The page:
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Scientific Wedding Vows and the Biggest Lie (and Truth) of Them All

Scientific Wedding Vows and the Biggest Lie (and Truth) of Them All

Valentines Week is upon us and with it, a fresh crop of articles on how to love and be loved, never a dull subject. First up, an article in The NY Times posing the timely question “Can Scientific Relationship Advice Save Your Marriage?”, in which couples are profiled who have chosen to base their wedding vows on the scientific study of relationships. Before you venture an answer, let me say that I found the honesty refreshing–at least these couples take the occasion seriously enough to acknowledge their true object of worship. On other hand, the vows dictated by ‘science’ sound…

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Another Week Ends: Modern Love, Measured Grief, Moral Progress, and Invisible Sciences

Another Week Ends: Modern Love, Measured Grief, Moral Progress, and Invisible Sciences

1) Kicking off this week’s roundup we have a story that posted last week over at Modern Love. Entitled, “To Fall in Love with Anyone, Do This,” it posits the theory that intimate love can happen between any two people willing to open themselves up. We read to find that not only has this theory been tested, by a scientific researcher named Dr. Arthur Aron, but that it is also put to the test by the writer herself, on a first date, in a bar. And it works.

It sounds like another sensationalized love algorithm, but the thought behind it makes…

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From Issue 3: An Interview with Daniel Jones of The NY Times

From Issue 3: An Interview with Daniel Jones of The NY Times

Now that the Relationship Issue is out the door, we couldn’t wait to give a little sampling of the amazing conversation we had with NYT Modern Love Editor, Daniel Jones. The full interview can, of course, be read by ordering the magazine, here, but why stop there? A subscription sounds more like it! And, while the pocketbook’s out, check out Daniel Jones’ new book, Love Illuminated: Exploring Life’s Most Mystifying Subject with the Help of 50,000 Strangers. You shan’t not be disappointed.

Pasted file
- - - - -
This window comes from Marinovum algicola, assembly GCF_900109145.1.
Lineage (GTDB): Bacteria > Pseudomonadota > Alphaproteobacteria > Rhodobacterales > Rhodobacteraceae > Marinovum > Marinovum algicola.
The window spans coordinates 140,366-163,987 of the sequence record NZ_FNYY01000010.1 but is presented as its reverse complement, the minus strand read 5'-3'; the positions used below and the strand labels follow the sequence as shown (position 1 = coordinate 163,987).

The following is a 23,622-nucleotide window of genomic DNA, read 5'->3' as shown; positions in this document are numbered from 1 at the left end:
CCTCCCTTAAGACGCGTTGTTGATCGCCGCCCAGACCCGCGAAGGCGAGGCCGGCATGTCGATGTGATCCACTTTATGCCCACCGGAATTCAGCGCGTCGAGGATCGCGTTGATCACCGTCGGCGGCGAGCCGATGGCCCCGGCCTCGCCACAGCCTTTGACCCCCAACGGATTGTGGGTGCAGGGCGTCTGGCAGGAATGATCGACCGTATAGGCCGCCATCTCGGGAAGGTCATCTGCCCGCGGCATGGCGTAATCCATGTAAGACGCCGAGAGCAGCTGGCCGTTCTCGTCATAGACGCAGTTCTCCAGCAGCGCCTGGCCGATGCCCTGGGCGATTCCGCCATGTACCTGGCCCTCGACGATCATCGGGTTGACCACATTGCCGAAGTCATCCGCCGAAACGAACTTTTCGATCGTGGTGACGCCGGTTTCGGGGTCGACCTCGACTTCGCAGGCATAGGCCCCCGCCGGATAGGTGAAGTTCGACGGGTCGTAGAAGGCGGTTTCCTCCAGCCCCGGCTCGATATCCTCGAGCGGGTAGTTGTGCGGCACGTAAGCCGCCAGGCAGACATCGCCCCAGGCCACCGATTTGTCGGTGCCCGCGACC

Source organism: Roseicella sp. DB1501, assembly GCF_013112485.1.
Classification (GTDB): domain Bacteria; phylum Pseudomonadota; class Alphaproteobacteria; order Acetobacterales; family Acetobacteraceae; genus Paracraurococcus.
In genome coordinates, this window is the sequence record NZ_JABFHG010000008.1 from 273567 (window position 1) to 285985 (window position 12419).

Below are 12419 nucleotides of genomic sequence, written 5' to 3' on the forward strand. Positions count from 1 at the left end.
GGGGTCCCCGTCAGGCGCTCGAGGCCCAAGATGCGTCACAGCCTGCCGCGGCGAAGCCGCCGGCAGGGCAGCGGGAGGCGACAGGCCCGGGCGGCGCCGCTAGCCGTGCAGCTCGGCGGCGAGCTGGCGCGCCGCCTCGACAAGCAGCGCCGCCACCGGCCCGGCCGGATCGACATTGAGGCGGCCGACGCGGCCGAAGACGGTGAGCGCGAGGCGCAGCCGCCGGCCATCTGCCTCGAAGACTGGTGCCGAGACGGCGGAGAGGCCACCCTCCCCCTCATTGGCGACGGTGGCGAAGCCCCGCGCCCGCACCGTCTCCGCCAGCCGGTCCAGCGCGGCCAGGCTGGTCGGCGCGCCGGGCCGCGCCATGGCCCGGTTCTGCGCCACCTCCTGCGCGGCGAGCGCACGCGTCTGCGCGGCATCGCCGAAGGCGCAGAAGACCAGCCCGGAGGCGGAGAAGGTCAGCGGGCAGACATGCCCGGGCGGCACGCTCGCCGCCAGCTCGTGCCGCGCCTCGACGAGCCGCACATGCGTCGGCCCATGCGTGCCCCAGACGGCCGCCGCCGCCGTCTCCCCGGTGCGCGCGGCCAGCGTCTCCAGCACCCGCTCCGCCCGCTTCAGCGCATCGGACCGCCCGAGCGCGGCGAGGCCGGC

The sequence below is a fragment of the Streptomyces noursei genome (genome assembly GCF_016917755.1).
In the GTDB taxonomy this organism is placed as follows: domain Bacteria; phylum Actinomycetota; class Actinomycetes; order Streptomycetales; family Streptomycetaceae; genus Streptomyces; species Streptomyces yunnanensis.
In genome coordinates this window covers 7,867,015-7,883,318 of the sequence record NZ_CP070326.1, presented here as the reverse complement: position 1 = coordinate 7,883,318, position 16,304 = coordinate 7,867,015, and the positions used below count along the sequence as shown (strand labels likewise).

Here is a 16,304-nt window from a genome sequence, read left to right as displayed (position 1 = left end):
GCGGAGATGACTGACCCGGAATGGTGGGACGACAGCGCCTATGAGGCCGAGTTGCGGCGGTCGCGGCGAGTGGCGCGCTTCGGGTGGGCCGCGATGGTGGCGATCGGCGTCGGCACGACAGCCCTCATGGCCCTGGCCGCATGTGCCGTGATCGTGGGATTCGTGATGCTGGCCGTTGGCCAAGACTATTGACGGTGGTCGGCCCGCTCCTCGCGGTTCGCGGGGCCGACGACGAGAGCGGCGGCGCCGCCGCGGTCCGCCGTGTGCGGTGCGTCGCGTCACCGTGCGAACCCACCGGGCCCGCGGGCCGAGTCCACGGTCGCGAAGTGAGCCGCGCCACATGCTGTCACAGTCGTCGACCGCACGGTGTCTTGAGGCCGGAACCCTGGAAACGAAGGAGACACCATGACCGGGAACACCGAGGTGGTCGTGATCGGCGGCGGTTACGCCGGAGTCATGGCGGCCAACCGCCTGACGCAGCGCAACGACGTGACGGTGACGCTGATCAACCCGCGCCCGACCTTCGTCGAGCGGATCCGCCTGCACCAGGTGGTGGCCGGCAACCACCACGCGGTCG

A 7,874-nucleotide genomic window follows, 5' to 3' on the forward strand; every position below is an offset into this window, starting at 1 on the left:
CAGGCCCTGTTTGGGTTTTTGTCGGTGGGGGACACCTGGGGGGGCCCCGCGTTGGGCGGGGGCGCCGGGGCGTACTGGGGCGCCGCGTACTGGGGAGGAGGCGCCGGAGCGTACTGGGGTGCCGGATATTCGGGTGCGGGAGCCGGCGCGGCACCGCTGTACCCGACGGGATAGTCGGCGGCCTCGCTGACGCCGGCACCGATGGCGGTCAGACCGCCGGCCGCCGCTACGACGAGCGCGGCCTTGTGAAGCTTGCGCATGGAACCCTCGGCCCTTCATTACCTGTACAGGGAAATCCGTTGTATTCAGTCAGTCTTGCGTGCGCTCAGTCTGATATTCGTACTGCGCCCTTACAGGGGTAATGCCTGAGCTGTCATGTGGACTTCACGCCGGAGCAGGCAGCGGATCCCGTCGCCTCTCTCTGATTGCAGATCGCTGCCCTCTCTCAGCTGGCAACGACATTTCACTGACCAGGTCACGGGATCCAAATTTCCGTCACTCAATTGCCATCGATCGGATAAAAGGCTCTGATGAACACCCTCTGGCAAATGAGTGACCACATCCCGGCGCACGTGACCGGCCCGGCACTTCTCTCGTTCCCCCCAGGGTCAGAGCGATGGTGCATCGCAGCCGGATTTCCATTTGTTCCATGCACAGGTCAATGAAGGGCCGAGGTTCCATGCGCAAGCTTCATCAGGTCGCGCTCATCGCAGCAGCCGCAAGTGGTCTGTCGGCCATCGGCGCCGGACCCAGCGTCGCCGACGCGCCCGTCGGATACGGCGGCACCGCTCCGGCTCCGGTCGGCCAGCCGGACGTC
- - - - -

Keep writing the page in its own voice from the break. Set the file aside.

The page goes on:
Issue 3 of The Mockingbird Out Now!

Issue 3 of The Mockingbird Out Now!

The Relationship Issue (No. 3) is here! Let it be known: you will not be disappointed. Interviews with Modern Love editor Daniel Jones, and the Oscar-winning team behind Undefeated. Essays on marriage, parenthood, relationships with bandmates, relationships with God. A short story from Welcome Wagoner Vito Aiuto, brand new poems by Brad Davis. We have spot illustrations by the famous Jess Rotter. It’s all a little hard to believe.

Find below the Table of Contents and Introduction. If you’re not subscribed, subscribe now!

CONTENTS

My Relationship with God Is Better than Ever by Will McDavid

The Confessional

James and Me: Dispatches from the Bottom by Jim O’Connor

The…

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Love in Creature Form

Love in Creature Form

This week, I had the privilege to interview the man responsible for one of our favorite sources of grace in practice, the Editor of the Modern Love column in the New York Times, Daniel Jones. In a ninety-minute conversation we talked about some of the favorite Modern Love columns, about the reasons couples fall in love and the reasons couples cheat, as well as some of his thoughts on online dating and the new delusions of control offered us in the tech-savvy and convenience-seeking age. (We will be publishing the interview in the next issue of The Mockingbird, which is…

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'No Divorce' Pacts and the Benefits of a Recession

‘No Divorce’ Pacts and the Benefits of a Recession

A touching installment of Modern Love appeared in this past Sunday’s NY Times, entitled “We Pledge Allegiance…”, in which Debby Greene traces how the “no divorce” pact she made with her husband has played out in her marriage, thirty years down the line. Clearly the survival of any relationship is seldom a matter simply of resolve. Still, in a society biased toward self-determination and individual ‘freedom’, their pact seems downright radical. I should let her tell it:

Our first summer together, we read the “Lord of the Rings” trilogy to each other below high cliffs on a beach in Southern California….